The global value of carbon markets increased by nearly 20 percent in 2020, marking the 4th consecutive year with growth that has been record-setting. Carbon markets that are compliant (CCMs) where mandatory national regional, international or regional frameworks regulate and trade carbon emissions, are playing a growing prominent part in efforts to cut emissions. Carbon markets that are voluntary (VCMs) which are where businesses and individuals exchange carbon credit on a non-committal basis, are a key factor in generating investment in carbon compensation and neutralization projects that reduce their carbon emissions.

Today, institutional investors take part in these markets to a lesser extent. There are structural barriers that prevail and market dynamics are not clear. But, the landscape is shifting. This joint paper by GIC as well as The Singapore EDB, and McKinsey explores the rapid rise market for carbon as an profitable asset type. They suggest that investors from institutions can play an important role in assisting nations and companies utilize these markets to reach the goals of global climate while satisfying their specific requirements. Although it doesn’t issue an investment advice but it does aim to clarify the development in carbon markets as well as their importance in the context of institutional investors.

1. The carbon markets are quickly reaching critical mass from the perspective of an institutional investor

As we’ve mentioned that the involvement by institutional investors into carbon markets is restricted today. CCMs are more established and more substantial of the two, with a valuation of over $100 billion and a trading turnover of over $250 billion. But, they are still smaller than the $19 trillion worth of assets managed by the top 100 of the world’s institutional investor in the year 2020. CCMs are still in the early stages with a market value of 300 million dollars in 2020. Because of their limited liquidity, inadequate market size, an unstandard method of transaction and the absence of rational or explicable price mechanism, they have not been suitable for institutional investments on a large scale.

However, the overall market picture is changing rapidly. CCMs have been stable and are becoming more accessible institutions to grasp. New emission-trading system (ETS) are currently being created, and the recent market reforms to existing trading systems have led to more stable system.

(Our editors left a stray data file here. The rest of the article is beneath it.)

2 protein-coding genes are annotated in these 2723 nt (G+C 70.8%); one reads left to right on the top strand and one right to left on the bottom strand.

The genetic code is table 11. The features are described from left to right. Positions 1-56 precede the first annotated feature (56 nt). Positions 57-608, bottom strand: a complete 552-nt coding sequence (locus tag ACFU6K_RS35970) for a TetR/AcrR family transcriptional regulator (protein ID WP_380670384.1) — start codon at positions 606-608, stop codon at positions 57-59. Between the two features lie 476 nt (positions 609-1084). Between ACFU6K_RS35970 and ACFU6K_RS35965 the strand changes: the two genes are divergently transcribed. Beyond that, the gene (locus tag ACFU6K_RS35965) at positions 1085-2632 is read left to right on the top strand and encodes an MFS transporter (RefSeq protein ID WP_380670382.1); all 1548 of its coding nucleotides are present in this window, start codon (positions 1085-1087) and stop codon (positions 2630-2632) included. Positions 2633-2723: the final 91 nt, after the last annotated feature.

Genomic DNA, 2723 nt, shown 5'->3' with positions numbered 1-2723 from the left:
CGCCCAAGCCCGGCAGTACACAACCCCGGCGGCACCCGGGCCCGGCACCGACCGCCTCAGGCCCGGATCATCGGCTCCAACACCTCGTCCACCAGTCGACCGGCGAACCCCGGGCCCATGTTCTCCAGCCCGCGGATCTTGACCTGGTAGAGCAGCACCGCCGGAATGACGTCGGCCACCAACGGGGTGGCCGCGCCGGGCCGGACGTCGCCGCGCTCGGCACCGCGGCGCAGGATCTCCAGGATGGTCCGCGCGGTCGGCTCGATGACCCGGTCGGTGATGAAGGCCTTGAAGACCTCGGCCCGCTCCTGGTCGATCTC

In the meantime, infrastructure and governance are being designed to facilitate the rapid expansion of VCMs which are as likely to grow in the same way as CCMs. McKinsey’s involvement in conjunction with TSCVM Taskforce on Scaling Voluntary Carbon Markets (TSVCM) illustrates that VCMs are an investment option that is more feasible in the future , if they can meet the requirements of certain requirements, including that of standardizing corporate claim as well as products. Furthermore, VCMs have a significantly more flexible market mechanism with pricing set by demand and supply and, consequently, less prone to regulations and policies.

Carbon markets could be relevant for investors in a range of ways, dependent on the specific investment mandate. In the first instance, they can take action on their own behalf, for instance, purchasing carbon credits through VCMs to offset and offset their own emissions. They could also invest in carbon-removal and carbon-avoidance projects that meet the environmental, social, and governance targets. The second option is to purchase carbon-based products as an investment in the hope of a return on price appreciation. Third, investors could purchase carbon allowances to protect themselves from climate change risks that could influence how other assets perform within their portfolios of investments. Investors may also take a more indirect approach by asking companies their portfolios to pay for their own emissions through buying carbon credits in VCMs or to offset the residual emissions through funding strategies for avoiding and removing emissions.

2. Markets for carbon that are active and liquid will be crucial to help the world reach net-zero emissions

In 2015, the Paris Agreement set the goal of zero emissions by midcentury in the hope of restricting to 1.5degC the increase in temperatures across the globe due to the growth of greenhouse gasses (GHGs) within the air. Five out of the world’s largest 2,000 publicly traded companies have pledged to meet a net-zero emissions goal, as have countries that account for 61 percent of all global GHG emissions. Institutional investors have an vested desire to achieve this goal in the event that it is not met their portfolios could be more vulnerable to climate risk.